If I was fired from a small town coffee shop for getting in an argument with my employer and he then sladered me, what are my rights?

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If I was fired from a small town coffee shop for getting in an argument with my employer and he then sladered me, what are my rights?

I said absolutely nothing to him that was offensive or mean, while that’s exactly what he threw at me. After being fired, he has told several individuals that I have been stealing from the shop and it has cost me my second job and will make it very difficult to get another job in my area. I just want to move on, and now I have this following me around. I want to press charges for harassment and slandering, any advice would help me tremendously. I did ot steal any money and the acclaimed currency missing was about $12. This is ridiculous and I don’t know how to handle the situation.

Asked on November 30, 2012 under Personal Injury, Oregon

Answers:

Catherine Blackburn / Blackburn Law Firm

Answered 9 years ago | Contributor

I suggest you consult a lawyer in your area.  Slander actions are difficult, but it sounds like you could have a legitimate claim.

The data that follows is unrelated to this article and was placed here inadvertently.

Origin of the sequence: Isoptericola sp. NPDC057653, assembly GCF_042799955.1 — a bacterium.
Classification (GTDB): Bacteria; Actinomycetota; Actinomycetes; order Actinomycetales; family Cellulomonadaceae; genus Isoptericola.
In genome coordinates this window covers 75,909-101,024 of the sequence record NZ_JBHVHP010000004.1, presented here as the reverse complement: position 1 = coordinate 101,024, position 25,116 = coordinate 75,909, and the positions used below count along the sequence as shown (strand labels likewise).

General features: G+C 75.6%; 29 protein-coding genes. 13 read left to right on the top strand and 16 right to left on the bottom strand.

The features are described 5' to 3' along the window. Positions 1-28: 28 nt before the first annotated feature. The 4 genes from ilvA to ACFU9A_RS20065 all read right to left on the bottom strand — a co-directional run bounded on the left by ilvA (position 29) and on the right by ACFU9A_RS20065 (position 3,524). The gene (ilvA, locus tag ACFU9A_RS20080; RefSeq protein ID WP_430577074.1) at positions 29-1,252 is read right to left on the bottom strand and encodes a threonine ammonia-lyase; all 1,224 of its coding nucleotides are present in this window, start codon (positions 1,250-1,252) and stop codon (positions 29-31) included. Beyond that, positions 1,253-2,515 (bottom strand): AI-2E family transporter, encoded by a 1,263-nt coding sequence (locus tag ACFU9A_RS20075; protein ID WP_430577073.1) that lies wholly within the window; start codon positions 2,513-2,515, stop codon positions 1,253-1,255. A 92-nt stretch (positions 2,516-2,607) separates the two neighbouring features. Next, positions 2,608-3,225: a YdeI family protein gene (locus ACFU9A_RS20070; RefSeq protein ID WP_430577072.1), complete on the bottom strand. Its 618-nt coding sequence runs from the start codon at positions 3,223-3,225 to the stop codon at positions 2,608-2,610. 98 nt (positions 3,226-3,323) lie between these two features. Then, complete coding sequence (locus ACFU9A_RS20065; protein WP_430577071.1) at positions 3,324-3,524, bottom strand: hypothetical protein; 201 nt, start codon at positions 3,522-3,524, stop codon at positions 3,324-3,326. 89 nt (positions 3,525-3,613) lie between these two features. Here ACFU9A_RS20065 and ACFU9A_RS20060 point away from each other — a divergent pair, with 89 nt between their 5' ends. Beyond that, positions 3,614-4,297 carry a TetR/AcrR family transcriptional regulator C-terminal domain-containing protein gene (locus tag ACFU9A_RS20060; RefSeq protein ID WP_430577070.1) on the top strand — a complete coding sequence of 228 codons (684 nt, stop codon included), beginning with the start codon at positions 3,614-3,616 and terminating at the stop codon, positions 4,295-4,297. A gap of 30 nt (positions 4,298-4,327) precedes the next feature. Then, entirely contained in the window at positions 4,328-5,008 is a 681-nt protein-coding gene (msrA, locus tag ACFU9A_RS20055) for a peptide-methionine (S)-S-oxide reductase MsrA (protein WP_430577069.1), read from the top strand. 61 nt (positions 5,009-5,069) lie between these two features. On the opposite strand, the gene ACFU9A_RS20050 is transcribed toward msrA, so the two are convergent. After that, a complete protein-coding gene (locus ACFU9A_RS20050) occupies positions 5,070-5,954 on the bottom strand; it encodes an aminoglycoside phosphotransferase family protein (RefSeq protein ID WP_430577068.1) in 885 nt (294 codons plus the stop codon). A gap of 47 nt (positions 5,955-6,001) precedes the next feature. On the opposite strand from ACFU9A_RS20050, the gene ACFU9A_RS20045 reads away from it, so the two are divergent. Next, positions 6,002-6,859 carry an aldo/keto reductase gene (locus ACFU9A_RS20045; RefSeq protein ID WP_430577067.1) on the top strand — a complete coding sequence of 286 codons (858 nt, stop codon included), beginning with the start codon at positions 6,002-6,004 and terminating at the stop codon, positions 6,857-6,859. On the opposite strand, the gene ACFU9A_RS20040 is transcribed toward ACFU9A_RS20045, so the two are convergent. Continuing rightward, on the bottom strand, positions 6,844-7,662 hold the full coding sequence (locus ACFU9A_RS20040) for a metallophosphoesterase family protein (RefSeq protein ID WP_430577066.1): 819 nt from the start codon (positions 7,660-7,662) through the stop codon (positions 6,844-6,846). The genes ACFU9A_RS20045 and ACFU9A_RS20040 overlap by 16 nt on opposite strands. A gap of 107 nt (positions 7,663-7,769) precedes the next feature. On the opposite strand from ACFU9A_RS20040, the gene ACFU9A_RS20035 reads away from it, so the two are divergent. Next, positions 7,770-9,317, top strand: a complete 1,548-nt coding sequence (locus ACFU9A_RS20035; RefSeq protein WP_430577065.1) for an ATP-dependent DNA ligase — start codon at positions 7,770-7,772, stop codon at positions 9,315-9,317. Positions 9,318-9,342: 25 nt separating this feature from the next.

In most states, a former employer has what is called a "qualified privilege" to disclose information about a former employee.  This means that you can't sue for slander unless the employer said something "maliciously," which is defined as knowing the statement is false or being reckless about the truth of the statement.  If you did not steal any money and your former employer is saying you did steal money, he knows that is false.  This makes his statements malicious and you could bring a lawsuit.

I suggest you speak with a lawyer about sending a letter to the former employer advising that he stop making false statements about you.  I don't know what will mitigate the damage he has already done.  Taking the next step of bringing a lawsuit may harm you more than help.  Consider what potential new employers would think about someone who sued her former employer.  Right or wrong, most employers do not want to hire someone who is going to be trouble.  Sometimes, we are best served to let situations like this die out on their own.

Good luck.


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